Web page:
Monday, February 24, 2014

Searching for El Dorado - Part IV

Finally a post about running.  My friend Claire, who I was staying with in Flagstaff, was a member of my old running group in Baltimore.  She has run several ultra-marathons, including a 100 miler.  I came into town on a Wednesday night – she suggested that I check out the “Thursday morning bagel run”.   She said that many times some pretty decent runners show up.  Flagstaff has become a running mecca.  The elevation and climate make it a great place to train.

I showed up to the run a little early.  There was only one guy there.  I introduced myself – he said his name was Jordan.  I could tell that he was a serious runner from his build – and his accent told me that he was from somewhere in Africa.  I was surprised to hear that he was from Zambia – I had never heard of a distance runner from Zambia.  He laughed when I said that – he agreed that “there were no runners in Zambia.”  He explained that he grew up mostly in South Africa – which is where he had taken up running.

The second guy to show up introduced himself as Matt.  I could tell he was a decent runner as well – but to be honest I didn’t know what either of these guys had run.  There were a group of about 10 runners – both men and women.  We started out relatively leisurely – but with given my elongated run the day before I was hoping that the pace wouldn’t go too fast.

I started out talking to a woman – probably in her early to mid-forties.  We had started talking because I said I was from Michigan and had some friends who ran there – and she knew some former Wolverines as well.  Although we didn’t know anybody in common because she was a few years older than me.  I asked her how long she had been in Flagstaff.  “Nineteen years”, she replied “ I was here before it got popular.”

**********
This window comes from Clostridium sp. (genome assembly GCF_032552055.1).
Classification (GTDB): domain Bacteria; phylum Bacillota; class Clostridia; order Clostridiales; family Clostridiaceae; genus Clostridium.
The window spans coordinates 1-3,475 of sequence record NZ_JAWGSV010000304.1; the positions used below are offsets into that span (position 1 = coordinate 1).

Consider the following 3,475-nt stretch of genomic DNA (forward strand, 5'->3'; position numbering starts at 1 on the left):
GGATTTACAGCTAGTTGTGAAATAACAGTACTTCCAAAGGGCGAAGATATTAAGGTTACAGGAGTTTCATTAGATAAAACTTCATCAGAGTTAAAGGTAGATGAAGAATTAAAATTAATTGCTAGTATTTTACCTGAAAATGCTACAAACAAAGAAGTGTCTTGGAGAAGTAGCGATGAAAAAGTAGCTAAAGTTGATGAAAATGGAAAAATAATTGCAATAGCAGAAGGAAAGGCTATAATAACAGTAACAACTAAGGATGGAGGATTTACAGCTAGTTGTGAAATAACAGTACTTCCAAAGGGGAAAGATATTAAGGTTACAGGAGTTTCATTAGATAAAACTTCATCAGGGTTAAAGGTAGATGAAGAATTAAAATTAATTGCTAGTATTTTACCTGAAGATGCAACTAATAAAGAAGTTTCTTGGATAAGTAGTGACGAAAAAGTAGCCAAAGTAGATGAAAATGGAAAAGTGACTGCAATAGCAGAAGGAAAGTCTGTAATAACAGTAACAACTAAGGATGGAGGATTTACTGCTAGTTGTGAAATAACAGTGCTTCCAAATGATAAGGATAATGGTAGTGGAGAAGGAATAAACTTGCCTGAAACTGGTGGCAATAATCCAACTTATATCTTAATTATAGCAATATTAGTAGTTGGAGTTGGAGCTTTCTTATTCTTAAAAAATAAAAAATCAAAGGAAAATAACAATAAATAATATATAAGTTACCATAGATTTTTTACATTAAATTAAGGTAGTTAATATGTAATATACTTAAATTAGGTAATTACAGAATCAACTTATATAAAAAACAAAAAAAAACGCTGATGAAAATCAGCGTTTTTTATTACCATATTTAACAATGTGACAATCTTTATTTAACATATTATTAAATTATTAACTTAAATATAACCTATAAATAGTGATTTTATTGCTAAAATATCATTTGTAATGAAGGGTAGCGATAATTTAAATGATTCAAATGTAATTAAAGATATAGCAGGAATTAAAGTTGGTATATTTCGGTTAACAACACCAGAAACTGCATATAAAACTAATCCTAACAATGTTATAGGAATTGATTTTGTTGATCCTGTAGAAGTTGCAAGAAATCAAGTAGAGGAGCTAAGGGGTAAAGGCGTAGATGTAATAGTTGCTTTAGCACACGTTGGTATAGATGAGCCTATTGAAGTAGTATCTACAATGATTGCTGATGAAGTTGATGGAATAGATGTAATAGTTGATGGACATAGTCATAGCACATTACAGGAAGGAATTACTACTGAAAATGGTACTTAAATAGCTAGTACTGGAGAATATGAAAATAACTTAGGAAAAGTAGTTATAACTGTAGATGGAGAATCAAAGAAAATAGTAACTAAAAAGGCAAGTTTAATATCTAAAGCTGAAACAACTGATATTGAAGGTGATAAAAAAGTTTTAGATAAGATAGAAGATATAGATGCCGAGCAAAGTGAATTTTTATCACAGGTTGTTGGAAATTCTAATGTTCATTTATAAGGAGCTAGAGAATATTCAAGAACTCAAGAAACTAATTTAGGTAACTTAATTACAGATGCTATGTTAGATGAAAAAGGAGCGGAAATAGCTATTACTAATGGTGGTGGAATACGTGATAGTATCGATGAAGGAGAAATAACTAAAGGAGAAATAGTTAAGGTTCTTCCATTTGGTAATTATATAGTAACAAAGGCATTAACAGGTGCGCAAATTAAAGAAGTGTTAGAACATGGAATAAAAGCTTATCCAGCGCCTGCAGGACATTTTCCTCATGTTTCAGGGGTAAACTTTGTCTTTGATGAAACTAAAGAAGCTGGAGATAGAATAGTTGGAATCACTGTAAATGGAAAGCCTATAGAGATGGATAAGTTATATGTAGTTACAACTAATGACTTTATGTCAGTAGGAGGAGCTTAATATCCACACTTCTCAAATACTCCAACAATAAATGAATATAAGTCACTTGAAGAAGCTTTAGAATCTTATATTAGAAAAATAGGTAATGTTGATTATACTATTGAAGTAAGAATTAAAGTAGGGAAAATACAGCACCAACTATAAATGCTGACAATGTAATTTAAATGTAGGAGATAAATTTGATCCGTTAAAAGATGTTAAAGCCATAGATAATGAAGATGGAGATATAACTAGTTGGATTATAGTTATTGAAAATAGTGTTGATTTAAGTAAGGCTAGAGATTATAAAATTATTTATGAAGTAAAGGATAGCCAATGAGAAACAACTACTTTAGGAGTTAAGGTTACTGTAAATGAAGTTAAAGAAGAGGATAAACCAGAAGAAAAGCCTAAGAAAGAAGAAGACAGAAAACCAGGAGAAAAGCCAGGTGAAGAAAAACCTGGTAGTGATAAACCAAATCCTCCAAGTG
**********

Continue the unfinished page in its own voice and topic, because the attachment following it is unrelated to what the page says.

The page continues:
She started to fall off the pace a little bit – and told me I shouldn’t wait for her.  So I caught back up with the group.  I started talking to Jordan again.  I asked him what distances most of the guys on the Northern Elite team (who he and Matt ran for) competed at.  He said that it varied – but that he ran between 10 miles and the marathon.  I asked him what his marathon PR was – I was a little shocked when he said that he ran 2:13 at Grandma’s in Duluth last year.  That’s good enough to make the US Olympic team.

He said that Matt had just come off an even more impressive race.  He ran 1:01:47 (4:43 per mile) a few weeks earlier at the Houston Half-marathon.  The world-record is just under an hour.  We gradually moved up to where Matt was – I kind of wanted to ask him about his experience.  Running is a funny thing.  Many times it is like banging your head against a wall.  You work incredibly hard and your body seems to push back.  It can be very frustrating at times.  But if you can keep pushing amazing things can happen.  The great performances just flow from your body.  You don’t even seem to really be in control.  In my last post I wrote about balancing the civilized and animal parts of being human.  In a breakout race the animal takes over – the civilized part of you just needs to get out of the way.